11-29-2012, 05:29 PM
11-29-2012, 05:32 PM
11-29-2012, 05:52 PM
Why do i always read these threads????
All posts by mattys4 are the result of a very creative imagination and should not be considered advice nor taken seriously
Xcel Sports Nutrition Sponsored Athlete
11-29-2012, 05:56 PM
I love aspartame
as I sip on my 44oz diet cherry limeade
Controlled Labs Board Rep
CONTROLLED LABS products are produced in a GMP for Sport certified facility.
11-29-2012, 06:04 PM
11-29-2012, 06:12 PM
11-29-2012, 06:37 PM
My head hurts
BTW did you guys know there exist a diet grape juice? I'm so excited about this!
"The only good is knowledge and the only evil is ignorance." - Socrates
11-29-2012, 07:01 PM
11-29-2012, 07:05 PM
11-29-2012, 07:31 PM
Are any of the posters that are against artificial sweeteners, etc. in products willing to post what supplements they do use? I always find it amusing that some are willing to mess around with their body chemistry, but step up on the soap box over what others put in their coffee.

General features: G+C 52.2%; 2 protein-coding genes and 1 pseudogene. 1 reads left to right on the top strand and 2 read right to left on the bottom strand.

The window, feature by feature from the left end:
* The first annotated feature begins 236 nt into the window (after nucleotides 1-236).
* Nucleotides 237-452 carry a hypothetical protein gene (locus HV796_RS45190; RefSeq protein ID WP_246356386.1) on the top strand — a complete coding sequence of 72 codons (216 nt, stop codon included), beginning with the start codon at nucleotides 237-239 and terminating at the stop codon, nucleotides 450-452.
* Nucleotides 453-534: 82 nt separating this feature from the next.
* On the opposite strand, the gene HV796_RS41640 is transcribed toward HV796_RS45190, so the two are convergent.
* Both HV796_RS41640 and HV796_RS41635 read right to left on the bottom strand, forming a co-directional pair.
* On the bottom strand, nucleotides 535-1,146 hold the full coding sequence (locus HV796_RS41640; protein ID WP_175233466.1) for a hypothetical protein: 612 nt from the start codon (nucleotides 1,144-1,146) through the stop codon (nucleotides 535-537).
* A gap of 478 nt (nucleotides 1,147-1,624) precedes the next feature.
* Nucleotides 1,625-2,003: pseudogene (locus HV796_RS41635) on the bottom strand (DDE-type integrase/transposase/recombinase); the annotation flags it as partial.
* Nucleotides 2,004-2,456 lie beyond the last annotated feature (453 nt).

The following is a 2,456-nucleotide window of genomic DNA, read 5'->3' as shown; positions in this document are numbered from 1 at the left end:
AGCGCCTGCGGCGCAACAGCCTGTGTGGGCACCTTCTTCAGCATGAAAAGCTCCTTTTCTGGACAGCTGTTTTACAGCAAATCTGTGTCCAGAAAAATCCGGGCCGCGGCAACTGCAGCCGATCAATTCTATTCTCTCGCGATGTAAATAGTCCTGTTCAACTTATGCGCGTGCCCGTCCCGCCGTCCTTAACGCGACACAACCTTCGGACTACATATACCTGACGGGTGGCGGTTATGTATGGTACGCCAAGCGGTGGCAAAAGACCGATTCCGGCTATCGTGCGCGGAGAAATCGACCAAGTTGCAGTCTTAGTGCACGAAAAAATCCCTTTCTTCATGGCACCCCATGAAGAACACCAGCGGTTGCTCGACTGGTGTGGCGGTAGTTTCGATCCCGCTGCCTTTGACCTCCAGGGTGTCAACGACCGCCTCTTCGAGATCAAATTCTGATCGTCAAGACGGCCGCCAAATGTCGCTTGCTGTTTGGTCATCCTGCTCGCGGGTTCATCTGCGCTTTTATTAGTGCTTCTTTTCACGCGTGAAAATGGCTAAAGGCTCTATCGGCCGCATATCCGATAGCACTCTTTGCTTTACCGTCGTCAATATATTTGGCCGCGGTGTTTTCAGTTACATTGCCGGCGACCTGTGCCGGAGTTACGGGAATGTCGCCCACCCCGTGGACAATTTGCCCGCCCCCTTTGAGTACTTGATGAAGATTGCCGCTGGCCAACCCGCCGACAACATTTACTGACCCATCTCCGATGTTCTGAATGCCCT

11-29-2012, 07:42 PM
And as for the "natural" sweeteners...sugar alcohols can cause or exacerbate inflammatory GI syndromes. What do artificial sweeteners do in this regard? Nothing.
11-29-2012, 07:43 PM
11-29-2012, 09:37 PM
11-29-2012, 10:28 PM
Here is a fun fact: there is not a single piece of placebo-controlled, double-blind, and randomized trial which demonstrates that 'artificial' sweeteners do, or are even capable of, leading to tangible adverse health effects in humans. Yet, a certain segment of the population is insistent on propagating this half-witted nonsense about the 'dangers' of artificial sweeteners, all the while touting the health benefits of processed sugar - the irony in principle and application is thick enough to cut with a knife.
I wrote this little ditty some time ago, and I like to use it sparingly - like fine china - only to admonish the most insistent, yet ill-informed hippies.